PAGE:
Letters + Stories


Bye Bye Bicycle

At a 7-o’clock meeting this morning, a word popped into my train-wreck of thoughts: bicycle. The bane of my existence. My uttermost shame. But what a beautifully narrative word. The way these three syllables harmonize softly can only be achieved by sounding out the entirety of bicycle. Unlike bike, where the staccato takes away from this entire experience.

The first ever (and last) bicycle I have ever owned was given to me by a man I met on the train. I was a child at the time, and he was a graduate student. With my inability to stay still and innate keenness to wander, I hopped from one carriage to another until I bumped into him. He gave me candies and I probably told him about all of my imaginary friends, the only friends I had at the time. In the next few months, he took me to game nights his college hosted. I remember nibbling on ice cream bars while glancing up as he and his friends jabbed at one another, and feeling a little jealousy when he spoke with any other girls. I wasn’t living with my father at the time and saw my mother about once a week. So, it didn’t bother me when they teased him about having adopted a little girl. It gave me some sort of reassurance. Right before he graduated and moved away, he gave me the bicycle. It wasn’t anything fancy. But I loved it anyway and spent many hours of my days staring at it and pushing it around my empty living room.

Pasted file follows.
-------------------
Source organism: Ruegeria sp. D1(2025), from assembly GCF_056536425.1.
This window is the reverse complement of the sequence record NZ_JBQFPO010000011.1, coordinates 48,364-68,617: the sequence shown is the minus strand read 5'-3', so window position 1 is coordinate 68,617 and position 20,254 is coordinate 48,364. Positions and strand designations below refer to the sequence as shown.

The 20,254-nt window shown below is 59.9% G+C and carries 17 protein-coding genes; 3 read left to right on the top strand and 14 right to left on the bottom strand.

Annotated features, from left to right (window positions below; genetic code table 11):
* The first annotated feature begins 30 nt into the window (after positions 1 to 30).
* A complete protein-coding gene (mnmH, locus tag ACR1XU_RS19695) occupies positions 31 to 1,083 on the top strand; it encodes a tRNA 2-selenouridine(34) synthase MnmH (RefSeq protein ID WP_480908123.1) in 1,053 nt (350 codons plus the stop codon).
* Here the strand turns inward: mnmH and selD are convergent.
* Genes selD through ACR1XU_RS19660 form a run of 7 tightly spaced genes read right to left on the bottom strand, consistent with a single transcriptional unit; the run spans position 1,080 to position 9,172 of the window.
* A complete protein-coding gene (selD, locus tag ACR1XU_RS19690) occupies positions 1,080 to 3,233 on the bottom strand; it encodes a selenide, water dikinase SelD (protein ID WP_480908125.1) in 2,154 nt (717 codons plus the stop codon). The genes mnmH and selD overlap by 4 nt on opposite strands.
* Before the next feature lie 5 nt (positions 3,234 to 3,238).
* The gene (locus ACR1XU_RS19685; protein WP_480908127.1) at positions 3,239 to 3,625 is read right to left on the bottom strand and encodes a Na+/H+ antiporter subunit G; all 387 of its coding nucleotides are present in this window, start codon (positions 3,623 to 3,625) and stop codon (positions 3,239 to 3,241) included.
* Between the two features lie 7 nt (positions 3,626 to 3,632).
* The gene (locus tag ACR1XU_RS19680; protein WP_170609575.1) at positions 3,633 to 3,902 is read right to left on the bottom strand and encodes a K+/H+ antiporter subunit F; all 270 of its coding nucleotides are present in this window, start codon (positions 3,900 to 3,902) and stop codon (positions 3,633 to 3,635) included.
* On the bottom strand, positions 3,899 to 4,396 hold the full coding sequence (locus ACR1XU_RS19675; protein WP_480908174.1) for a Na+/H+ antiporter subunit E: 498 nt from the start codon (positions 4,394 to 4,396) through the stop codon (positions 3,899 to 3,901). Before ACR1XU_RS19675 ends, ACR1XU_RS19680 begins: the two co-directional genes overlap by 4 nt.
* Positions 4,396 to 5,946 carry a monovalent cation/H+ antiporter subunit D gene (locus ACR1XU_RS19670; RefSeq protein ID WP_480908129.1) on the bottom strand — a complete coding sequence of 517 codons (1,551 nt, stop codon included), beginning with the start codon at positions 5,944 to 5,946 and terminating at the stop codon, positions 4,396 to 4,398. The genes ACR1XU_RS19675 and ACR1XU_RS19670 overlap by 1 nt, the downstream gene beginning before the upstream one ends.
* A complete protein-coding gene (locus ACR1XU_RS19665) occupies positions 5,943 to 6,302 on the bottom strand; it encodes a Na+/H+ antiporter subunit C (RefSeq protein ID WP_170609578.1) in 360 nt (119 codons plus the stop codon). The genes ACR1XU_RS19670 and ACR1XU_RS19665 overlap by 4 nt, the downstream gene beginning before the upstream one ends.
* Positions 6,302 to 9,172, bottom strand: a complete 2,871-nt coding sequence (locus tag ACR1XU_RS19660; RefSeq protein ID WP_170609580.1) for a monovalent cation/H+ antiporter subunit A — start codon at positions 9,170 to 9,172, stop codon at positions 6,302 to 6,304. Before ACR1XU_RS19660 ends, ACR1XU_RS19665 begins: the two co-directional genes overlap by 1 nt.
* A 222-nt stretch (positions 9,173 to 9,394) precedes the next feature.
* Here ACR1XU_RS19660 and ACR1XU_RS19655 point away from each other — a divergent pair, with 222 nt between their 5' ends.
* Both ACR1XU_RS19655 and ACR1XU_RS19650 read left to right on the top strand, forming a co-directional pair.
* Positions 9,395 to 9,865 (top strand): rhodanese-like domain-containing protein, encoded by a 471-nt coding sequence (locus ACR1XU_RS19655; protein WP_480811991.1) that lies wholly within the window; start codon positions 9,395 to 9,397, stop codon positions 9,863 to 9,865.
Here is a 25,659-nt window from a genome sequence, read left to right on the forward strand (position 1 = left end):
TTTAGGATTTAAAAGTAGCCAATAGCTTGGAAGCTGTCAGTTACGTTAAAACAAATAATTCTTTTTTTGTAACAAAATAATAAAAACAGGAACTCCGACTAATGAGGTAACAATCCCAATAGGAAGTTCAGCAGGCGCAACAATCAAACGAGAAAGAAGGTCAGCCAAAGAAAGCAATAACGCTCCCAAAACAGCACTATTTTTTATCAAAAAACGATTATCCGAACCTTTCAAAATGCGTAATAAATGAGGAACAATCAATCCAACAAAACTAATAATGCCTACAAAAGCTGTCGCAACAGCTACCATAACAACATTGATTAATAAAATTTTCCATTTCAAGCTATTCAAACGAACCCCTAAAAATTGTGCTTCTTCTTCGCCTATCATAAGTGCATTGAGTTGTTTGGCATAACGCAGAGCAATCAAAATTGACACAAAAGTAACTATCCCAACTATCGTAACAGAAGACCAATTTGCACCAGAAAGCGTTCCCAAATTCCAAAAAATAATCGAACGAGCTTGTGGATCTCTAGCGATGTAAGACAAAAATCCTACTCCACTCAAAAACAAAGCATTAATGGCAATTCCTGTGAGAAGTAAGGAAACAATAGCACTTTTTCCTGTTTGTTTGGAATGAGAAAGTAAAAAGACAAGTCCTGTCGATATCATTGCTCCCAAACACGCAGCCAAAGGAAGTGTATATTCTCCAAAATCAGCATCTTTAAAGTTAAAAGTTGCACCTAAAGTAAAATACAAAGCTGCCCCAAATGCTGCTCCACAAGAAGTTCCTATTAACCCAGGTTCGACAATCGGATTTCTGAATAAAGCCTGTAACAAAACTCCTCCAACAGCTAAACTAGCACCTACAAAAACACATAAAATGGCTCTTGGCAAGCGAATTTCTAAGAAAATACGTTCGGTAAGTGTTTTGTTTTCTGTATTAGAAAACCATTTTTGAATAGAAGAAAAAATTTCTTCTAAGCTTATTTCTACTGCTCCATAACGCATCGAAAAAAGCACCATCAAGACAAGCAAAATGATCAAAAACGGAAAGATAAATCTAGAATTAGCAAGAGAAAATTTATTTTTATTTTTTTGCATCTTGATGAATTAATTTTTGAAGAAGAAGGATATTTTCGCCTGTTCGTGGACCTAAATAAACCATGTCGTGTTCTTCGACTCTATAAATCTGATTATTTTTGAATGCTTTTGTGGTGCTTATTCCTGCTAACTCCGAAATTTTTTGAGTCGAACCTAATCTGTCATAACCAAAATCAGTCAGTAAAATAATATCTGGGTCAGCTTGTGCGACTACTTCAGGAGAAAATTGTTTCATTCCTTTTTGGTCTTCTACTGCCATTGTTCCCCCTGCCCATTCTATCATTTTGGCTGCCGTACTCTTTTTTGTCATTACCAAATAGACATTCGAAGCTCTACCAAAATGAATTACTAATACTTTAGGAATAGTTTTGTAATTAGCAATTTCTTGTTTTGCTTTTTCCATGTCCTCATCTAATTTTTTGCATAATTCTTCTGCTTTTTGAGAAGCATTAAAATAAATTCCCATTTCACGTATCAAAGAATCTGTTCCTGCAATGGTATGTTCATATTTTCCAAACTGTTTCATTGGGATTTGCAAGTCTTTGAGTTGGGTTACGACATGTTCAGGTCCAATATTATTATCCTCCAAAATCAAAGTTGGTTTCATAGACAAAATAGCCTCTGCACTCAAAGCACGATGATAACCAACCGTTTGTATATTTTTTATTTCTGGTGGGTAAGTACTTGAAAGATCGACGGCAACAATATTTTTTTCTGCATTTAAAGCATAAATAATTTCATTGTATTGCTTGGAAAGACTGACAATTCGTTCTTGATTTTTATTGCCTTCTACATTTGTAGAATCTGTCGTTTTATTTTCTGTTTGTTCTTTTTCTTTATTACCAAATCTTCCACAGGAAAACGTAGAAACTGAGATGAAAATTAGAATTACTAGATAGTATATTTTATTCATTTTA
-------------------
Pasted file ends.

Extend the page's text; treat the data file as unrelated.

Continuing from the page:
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Some Days

When the wind whispers

Quietly, I listen to uncover your voice

Hoping for something, anything

While treading behind this veil of guarded poise

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Where Have My Neighbors Gone?

I’ll admit that I never knew the couple that lives next door to me very well, or even at all. When we first moved in, I grew suspicious of the broken blinds and the shattered flowerpot that remained unfixed in front of this seemingly vacant condo. There never was any light source. During some nights even, when I was returning home, I could have sworn I saw a pair of inhuman eyes fixated on my every move. It wasn’t until several months later when I bumped into my neighbors as we concurrently walked out of our opposing doorways that I realized they did exist. They were two attractive newlyweds and were both, to my surprise, quite normal. Since then, I have run into them a few more times while they walked their dog, a Yorkshire Terrier which finally explained the looming eyes at the window sill. 

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